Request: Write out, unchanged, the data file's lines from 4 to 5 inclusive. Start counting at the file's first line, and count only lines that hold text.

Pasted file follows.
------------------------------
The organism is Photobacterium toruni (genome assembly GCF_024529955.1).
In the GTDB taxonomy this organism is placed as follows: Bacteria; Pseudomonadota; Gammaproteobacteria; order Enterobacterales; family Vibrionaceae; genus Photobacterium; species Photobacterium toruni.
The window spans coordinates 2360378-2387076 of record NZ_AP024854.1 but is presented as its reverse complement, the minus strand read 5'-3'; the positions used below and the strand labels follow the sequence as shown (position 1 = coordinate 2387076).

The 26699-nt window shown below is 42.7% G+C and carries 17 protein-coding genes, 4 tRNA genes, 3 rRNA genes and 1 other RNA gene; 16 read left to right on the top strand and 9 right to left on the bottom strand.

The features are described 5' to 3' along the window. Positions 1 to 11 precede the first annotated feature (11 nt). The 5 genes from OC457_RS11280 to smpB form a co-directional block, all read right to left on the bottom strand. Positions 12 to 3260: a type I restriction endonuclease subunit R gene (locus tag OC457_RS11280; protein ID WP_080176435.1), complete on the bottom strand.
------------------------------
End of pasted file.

The 26699-nt window shown below is 42.7% G+C and carries 17 protein-coding genes, 4 tRNA genes, 3 rRNA genes and 1 other RNA gene; 16 read left to right on the top strand and 9 right to left on the bottom strand.

The features are described 5' to 3' along the window. Positions 1 to 11 precede the first annotated feature (11 nt). The 5 genes from OC457_RS11280 to smpB form a co-directional block, all read right to left on the bottom strand. Positions 12 to 3260: a type I restriction endonuclease subunit R gene (locus tag OC457_RS11280; protein ID WP_080176435.1), complete on the bottom strand.